Surya Pratap Singh
M.Sc. Life Sciences
Central University of Gujarat
• Lysosomes discovered by the cytologist
Christian de Duve in the 1960.
• Lysosomes are spherical organelles that
contain enzymes . They break up food so it is
easier to digest. They are found in animal
cells, while in yeast and plants .
• Lysosomes are common in animal cells but
rare in plant cells contain hydrolytic enzymes
necessary for intracellular digestion.
• Lysosomes are spherical structures bounded by a
single unit membrane.
• The size of lysosomes varies from 0.2 to 0.8 nm.
• lysosomal membranes are sensitive to many
labilizers and stabilizers
ENZYMES OF LYSOSOMES
compartments filled with soluble hydrolytic
Lysosomes contain about 40 types of
hydrolytic enzymes, including proteases,
phospolipases, phosphatases, and sulfatases.
• Lysosome provides by maintanining a pH
about 4.5 to 5.0.
LYSOSOMES ARE HETROGENEOUS
• The hetrogeneity of lysosomal morphology
contrasts with realatively uniform structures
of most other cell organelles.
• The late endosomes contain material
received from both the plasma membrane by
• Late endosomes fuse
• Endolysosomes fuse and form lysosomes.
• This reason lysosomes are sometimes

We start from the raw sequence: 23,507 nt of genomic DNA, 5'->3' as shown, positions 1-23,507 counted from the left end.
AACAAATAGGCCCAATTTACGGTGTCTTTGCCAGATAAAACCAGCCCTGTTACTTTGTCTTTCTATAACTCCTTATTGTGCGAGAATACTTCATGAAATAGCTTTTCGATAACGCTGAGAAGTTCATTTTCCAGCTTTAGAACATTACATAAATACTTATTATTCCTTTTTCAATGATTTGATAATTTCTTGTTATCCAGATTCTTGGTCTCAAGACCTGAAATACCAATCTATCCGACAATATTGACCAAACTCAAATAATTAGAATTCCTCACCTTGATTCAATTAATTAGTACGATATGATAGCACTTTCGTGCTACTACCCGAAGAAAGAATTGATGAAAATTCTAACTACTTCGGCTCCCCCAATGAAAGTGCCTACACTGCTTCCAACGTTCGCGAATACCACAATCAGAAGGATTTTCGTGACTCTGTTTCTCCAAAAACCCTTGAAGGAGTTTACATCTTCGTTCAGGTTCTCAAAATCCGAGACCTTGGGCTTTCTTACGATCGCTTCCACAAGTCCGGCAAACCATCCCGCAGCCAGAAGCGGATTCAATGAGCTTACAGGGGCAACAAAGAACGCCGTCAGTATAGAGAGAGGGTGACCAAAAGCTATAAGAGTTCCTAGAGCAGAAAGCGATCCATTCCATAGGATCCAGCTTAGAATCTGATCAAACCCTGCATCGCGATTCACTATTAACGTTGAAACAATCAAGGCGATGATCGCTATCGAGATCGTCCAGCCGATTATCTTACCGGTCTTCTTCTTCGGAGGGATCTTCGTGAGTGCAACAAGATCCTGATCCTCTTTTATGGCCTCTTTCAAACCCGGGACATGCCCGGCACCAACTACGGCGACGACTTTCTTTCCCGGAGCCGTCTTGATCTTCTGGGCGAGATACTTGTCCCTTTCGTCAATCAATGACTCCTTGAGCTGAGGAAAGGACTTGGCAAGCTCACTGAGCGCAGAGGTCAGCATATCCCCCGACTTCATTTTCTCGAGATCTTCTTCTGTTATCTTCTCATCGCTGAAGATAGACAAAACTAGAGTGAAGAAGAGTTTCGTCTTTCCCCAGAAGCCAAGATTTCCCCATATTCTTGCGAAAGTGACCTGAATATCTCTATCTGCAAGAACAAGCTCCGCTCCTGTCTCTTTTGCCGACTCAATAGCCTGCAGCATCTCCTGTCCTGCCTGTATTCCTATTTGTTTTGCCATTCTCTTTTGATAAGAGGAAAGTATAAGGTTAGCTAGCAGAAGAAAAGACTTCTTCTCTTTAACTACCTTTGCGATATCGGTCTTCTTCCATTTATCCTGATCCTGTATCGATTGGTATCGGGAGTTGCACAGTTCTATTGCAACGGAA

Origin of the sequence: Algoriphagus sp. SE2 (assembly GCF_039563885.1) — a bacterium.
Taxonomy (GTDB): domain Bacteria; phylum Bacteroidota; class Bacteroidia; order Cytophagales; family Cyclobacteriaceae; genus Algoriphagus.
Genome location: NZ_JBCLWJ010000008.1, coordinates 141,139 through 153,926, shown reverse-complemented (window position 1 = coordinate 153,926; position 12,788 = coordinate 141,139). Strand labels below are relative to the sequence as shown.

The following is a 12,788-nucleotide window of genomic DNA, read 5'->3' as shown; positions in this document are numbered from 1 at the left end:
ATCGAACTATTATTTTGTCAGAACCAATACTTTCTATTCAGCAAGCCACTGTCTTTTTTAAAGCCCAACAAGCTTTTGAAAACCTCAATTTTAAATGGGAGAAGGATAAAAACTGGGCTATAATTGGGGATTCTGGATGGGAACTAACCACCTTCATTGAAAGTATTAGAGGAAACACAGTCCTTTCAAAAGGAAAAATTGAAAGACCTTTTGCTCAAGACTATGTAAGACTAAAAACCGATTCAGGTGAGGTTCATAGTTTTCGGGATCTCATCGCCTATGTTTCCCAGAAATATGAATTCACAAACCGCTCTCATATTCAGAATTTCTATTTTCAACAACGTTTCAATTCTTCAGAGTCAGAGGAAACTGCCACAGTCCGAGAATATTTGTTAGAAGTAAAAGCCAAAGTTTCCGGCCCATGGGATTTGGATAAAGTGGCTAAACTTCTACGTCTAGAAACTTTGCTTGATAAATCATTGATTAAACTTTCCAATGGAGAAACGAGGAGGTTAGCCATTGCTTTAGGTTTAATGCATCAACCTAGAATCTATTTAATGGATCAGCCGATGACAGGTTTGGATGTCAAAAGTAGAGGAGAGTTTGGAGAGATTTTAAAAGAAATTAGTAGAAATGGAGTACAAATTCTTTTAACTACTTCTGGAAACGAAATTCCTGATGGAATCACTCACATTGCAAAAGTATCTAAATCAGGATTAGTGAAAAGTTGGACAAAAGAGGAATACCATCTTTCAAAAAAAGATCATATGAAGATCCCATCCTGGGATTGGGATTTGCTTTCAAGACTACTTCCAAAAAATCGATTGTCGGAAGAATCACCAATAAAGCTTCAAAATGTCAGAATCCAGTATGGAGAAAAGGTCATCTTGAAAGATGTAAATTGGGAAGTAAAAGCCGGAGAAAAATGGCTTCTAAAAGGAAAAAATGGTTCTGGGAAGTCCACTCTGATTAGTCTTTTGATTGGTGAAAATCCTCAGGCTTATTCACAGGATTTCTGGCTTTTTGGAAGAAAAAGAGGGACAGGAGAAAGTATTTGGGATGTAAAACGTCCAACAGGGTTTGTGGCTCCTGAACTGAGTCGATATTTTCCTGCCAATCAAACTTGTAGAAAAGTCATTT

view as a hetrogeneous.
PLANT AND FUNGAL VACUOLES ARE SIMILAR TO
• Plant and fungal cells contain one or several very
large fluid-filled vesicles called vacuoles.
• It is related to animal cell lysosomes and
contain a variety of hydrolytic enzymes.
• The plant vacuole can act as a storage organelle
for both nutrients and waste products.
• The vacuole is important as a homeostatic
• All these hydrolytic enzymes are produced
in the endoplasmic reticulum, and to some
extent in cytoplasm are transported and
processed through the Golgi apparatus.
• Lysosomal enzymes are synthesized in the
cytosol and the endoplasmic reticulum,
where they receive a mannose-6-phosphate
tag that targets them for the lysosome.
• If the lysosomal enzymes do not reach the
target it causes inclusion-cell disease,
resulting in accumulation of waste within
THE FUNCTION OF LYSOSOMES
• A lysosome is a membrane bag containing
• For digest food, the lysosome membrane
fuses with the membrane of a food vacuole
and squirts the enzymes inside.
• The digested food can then diffuse through
the vacuole membrane and enter the cell to
be used for energy or growth.
• Lysosomes are sometimes called "suicide bags’’
• Lysosomes are the cells' garbage disposal
system. They are used for the digestion of
macromolecules from phagocytosis.
• Lysosome's pick up foreign invaders such
as bacteria, food and old organelles and
break them into small pieces that can
hopefully be used again.
• Autophagy may also lead to autophagic
cell death, a form of programmed selfdestruction, or autolysis of the cell, which
means that the cell is digesting itself.
• Lysosmes are specialized for the intracellular
digestion of macromolecules.
• These enzymes work only at low pH (highly
• Uncontrolled release of lysosome contents into the
cytoplasm can also cause cell death (necrosis).